Seat Ateca long-term test review
The Ateca remains one of our favourite family SUVs, even after two years on sale. We're set to find out whether it's still got what it takes to stand out against newer rivals...
- The car Seat Ateca 1.5 TSI Evo 150 Xcellence DSG
- Run by Allan Muir, managing editor
- Why it's here To find out how the Ateca distinguishes itself in a sea of outwardly similar family SUVs
- Needs to Be notably more enjoyable to drive than any of its peers, without sacrificing practicality and comfort
Mileage 1810 List price £28,275 Target Price £25,613 Price as tested £28,385 Options Space-saver spare wheel (£115) Test economy 34.6mpg Official economy 40.4mpg (WLTP)
30 April 2019 – Saying goodbye to the Ateca
Driving pleasure probably isn’t going to be at the top of most buyers’ list of priorities when they’re shopping for a new family SUV. But if a car can be genuinely enjoyable to drive while also delivering on the most important criteria – practicality, comfort, affordable running costs and so on – then why wouldn’t you grab that option with both hands? That was my logic when I chose to run a Seat Ateca – still regarded by us as the best-handling family SUV you can buy – for four months, and it hasn’t disappointed on that front. In fact, the Ateca has exceeded my expectations in many ways.
As promised, the Ateca stood out from its rivals for its sharp handling, feeling relatively light, agile and nicely balanced in corners and happy to be driven with gusto on twisty roads. The 148bhp turbocharged 1.5-litre petrol engine produced more than enough performance for a car like this, and the optional dual-clutch automatic gearbox provided smooth, quick shifts most of the time, only proving hesitant and a little jerky at very low speeds around town. On balance, I’d still rather have the automatic option, flawed though it may be, than the standard manual ’box in a car like this.
The firmness of the ride was never an issue for me; I found the Ateca more than comfortable enough, especially at higher speeds on the motorway. Initial concerns over tyre noise – specifically, thudding and clattering over bumps and potholes around town – never became a problem, thankfully; in fact, it only stood out if I drove another, quieter car back to back with the Ateca.
As with most family SUVs, the Ateca struck a happy balance between physical size and interior space, in that it was compact enough to be easy to park and thread through traffic, yet plenty roomy enough inside for comfort and practicality. However, there’s no denying that it isn’t quite as versatile as rivals such as the Skoda Karoq and Peugeot 3008, due to the fact that it doesn’t have sliding rear seats or a height-adjustable boot floor. I could get a bike into the boot, just, without having to remove its front wheel, but the high load lip and big step in the boot floor when the rear seatbacks were folded down inevitably turned the task into a bit of a wrestling match.
What I liked most about the interior – apart from its superbly supportive and comfortable front seats – was how well the dashboard and centre console were laid out. As in most VW Group models, almost everything seemed to be ideally placed for ease of use, while the infotainment system, with its 8.0in touchscreen flanked by physical shortcut buttons, was among the best of its breed. The only exception was the heated windscreen switch, which proved harder to access, being hidden away in the infotainment.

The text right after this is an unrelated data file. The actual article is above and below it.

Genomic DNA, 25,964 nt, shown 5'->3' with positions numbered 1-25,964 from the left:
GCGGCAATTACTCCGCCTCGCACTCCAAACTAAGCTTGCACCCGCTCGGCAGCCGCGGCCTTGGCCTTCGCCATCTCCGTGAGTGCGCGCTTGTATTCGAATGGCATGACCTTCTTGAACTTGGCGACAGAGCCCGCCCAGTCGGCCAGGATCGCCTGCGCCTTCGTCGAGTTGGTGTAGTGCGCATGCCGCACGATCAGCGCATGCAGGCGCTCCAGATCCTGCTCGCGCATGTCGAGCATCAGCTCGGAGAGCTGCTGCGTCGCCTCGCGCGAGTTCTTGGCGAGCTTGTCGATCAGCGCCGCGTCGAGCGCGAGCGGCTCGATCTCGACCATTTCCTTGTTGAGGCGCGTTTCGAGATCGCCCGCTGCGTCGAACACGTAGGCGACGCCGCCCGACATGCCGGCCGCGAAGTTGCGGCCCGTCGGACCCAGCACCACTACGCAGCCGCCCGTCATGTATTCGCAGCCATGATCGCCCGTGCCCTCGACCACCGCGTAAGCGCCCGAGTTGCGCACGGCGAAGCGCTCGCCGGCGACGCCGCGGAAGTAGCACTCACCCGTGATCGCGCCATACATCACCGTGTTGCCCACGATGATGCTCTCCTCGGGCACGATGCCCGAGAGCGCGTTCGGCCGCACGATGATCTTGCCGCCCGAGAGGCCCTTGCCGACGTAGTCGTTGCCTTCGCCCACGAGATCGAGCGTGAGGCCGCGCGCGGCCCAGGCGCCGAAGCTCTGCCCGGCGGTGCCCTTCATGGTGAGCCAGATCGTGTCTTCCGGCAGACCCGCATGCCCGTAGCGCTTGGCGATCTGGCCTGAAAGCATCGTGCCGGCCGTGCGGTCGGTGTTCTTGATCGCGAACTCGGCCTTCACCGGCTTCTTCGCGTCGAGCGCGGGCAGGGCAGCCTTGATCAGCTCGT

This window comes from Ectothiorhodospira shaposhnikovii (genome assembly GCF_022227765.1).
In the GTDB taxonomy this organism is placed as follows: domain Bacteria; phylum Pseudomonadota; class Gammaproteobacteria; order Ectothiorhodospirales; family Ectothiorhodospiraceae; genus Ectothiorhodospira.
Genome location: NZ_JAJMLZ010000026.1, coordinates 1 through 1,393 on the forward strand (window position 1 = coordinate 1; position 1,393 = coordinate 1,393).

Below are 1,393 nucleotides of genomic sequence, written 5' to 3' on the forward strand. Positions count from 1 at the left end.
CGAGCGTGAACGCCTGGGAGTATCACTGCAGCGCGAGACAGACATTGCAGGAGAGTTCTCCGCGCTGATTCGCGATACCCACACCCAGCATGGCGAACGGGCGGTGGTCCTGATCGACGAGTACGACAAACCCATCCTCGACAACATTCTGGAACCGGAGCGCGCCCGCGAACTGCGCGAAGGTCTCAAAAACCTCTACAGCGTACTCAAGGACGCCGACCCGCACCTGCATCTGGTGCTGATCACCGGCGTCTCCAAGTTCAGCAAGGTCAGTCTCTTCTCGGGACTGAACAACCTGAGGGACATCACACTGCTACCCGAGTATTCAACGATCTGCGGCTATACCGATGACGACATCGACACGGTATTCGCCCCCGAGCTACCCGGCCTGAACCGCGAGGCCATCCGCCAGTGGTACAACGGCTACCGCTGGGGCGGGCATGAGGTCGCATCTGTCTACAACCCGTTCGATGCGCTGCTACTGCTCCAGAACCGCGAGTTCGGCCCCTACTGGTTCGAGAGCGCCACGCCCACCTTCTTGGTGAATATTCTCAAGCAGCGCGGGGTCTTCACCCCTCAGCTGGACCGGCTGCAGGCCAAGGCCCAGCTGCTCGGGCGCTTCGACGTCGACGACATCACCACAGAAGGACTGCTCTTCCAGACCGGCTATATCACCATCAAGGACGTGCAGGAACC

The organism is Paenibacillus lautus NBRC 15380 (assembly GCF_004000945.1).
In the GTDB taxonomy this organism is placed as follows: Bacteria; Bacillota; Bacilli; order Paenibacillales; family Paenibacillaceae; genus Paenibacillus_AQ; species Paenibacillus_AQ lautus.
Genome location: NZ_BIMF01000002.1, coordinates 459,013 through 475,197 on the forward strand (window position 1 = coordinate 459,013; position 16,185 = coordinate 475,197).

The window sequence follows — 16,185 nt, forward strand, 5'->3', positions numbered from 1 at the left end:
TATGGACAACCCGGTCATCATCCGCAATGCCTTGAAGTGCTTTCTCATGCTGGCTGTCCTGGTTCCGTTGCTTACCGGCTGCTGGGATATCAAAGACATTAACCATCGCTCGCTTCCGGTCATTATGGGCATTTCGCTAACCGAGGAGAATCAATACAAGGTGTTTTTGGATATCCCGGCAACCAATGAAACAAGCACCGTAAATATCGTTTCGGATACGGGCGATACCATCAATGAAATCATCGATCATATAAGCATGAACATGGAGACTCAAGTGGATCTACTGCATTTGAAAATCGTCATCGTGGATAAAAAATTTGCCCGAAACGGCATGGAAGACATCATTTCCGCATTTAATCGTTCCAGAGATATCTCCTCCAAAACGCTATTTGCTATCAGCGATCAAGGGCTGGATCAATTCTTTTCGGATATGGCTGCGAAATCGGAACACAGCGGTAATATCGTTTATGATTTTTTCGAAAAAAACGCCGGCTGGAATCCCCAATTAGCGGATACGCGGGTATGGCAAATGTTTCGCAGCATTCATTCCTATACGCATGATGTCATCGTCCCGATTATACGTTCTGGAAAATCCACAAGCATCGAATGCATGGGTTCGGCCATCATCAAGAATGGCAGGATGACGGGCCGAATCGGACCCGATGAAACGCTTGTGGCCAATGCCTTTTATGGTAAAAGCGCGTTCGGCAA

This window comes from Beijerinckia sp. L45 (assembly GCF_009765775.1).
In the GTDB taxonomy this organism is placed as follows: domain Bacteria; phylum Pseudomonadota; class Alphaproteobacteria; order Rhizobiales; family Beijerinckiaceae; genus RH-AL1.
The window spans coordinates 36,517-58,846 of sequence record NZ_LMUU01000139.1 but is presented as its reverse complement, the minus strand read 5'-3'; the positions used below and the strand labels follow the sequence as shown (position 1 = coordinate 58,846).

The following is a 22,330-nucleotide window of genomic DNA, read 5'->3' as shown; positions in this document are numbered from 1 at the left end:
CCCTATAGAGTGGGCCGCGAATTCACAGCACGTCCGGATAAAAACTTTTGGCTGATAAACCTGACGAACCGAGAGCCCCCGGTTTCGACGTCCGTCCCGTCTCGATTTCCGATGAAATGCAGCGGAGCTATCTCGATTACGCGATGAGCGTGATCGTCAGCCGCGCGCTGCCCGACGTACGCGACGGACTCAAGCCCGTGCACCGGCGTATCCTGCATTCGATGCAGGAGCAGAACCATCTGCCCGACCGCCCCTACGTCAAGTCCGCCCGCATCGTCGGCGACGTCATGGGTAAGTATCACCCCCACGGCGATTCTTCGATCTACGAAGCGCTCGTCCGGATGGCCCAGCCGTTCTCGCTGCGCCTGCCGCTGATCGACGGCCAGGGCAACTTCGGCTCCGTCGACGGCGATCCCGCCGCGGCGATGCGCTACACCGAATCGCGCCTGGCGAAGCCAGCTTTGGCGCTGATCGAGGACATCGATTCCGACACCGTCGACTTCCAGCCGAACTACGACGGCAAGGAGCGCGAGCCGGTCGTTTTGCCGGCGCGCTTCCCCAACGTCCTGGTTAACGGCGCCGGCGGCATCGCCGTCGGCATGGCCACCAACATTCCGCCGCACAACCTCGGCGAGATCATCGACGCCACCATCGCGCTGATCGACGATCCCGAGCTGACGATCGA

I even liked operating the adaptive cruise control (ACC) via a stalk on the steering column (as opposed to switches on the wheel), even though I didn’t think I would; it was a doddle to use without looking. The ACC itself was effective and welcome in heavy motorway traffic, too, although it didn’t take much water or grime on the front radar unit to knock it out of action temporarily.
Just as importantly, very little about the Ateca irritated me – always a good sign of a car that I’d be happy to live with over a longer period. For example, the front and rear parking sensors and rear-view camera did their job perfectly without being intrusive, as did the automatic parking brake.
The only real frustration I felt on an ongoing basis was over the car’s poor traction when pulling away from a standstill. I found it embarrassing and uncomfortable that the not especially powerful Ateca wanted to spin its front wheels so readily, even on dry roads, often accompanied by a resounding thump from beneath the car if I was remotely enthusiastic with my acceleration. Although traction was fine the rest of the time, I’d probably go for a four-wheel-drive version next time around, happily trading some fuel economy (which isn’t great around town but picks up considerably on longer runs) for the ability to transfer power cleanly to the road in all conditions.
But even as it was, the Ateca proved to be my kind of family SUV. Much as I like the Volvo XC40, our 2019 Family SUV of the Year, it’s considerably more expensive than even my high-spec Ateca and not as much fun to drive. For keen drivers, the Ateca remains the obvious choice.
Seat Ateca – test data
Dealer price now £23,700 Private price now £21,100 Trade-in price now £20,050 Contract hire £289 per month Insurance group 18 Typical insurance quote £562 per year
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